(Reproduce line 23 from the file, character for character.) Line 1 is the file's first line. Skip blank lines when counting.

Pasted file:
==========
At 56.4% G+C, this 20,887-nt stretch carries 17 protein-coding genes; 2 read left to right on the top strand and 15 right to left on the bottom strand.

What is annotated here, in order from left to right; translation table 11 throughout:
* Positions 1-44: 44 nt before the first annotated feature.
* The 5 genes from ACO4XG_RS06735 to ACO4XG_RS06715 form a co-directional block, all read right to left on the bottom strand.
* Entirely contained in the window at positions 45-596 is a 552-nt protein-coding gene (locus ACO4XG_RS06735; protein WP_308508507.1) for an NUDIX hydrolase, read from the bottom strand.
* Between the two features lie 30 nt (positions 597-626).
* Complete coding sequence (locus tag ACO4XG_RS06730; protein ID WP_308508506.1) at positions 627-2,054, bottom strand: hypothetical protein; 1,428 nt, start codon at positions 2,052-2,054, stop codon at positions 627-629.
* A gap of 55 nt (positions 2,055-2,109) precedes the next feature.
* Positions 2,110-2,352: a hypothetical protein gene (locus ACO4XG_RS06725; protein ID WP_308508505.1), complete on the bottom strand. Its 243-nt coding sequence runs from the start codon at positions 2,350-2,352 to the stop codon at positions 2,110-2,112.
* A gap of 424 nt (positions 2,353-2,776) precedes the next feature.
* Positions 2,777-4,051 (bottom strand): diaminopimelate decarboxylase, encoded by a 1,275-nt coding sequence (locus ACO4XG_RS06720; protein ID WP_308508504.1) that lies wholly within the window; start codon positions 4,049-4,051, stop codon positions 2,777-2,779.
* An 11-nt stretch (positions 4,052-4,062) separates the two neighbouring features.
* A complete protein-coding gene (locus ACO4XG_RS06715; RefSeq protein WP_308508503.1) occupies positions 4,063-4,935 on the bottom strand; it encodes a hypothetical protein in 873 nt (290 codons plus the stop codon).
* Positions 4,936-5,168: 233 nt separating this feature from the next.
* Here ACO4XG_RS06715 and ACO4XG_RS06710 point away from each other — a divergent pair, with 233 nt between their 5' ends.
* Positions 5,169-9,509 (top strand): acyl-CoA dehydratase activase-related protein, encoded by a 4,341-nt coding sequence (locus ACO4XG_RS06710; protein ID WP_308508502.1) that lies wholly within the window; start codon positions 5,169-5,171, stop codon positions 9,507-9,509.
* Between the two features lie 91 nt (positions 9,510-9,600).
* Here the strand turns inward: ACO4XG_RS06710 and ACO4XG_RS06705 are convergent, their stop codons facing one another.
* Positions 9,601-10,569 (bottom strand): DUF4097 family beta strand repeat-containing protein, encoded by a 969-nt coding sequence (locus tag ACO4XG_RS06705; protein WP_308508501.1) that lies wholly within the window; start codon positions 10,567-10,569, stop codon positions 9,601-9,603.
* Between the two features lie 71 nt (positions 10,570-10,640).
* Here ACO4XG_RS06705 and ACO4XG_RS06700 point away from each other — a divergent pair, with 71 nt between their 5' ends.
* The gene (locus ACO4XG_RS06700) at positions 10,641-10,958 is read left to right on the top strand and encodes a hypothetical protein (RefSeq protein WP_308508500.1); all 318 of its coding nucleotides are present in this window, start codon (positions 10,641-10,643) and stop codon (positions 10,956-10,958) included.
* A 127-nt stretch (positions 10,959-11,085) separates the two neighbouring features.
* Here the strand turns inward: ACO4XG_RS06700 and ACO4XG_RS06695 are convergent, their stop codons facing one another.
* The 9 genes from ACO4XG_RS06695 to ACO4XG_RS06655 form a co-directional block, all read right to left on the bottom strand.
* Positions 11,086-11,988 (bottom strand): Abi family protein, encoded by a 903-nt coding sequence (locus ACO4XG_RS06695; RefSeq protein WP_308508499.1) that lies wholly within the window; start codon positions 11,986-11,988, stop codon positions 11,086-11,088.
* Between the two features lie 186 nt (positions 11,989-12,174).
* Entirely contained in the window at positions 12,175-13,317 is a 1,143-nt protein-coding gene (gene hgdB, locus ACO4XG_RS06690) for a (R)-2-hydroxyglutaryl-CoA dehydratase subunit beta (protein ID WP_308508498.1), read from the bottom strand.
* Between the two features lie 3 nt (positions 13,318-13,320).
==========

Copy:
* A 127-nt stretch (positions 10,959-11,085) separates the two neighbouring features.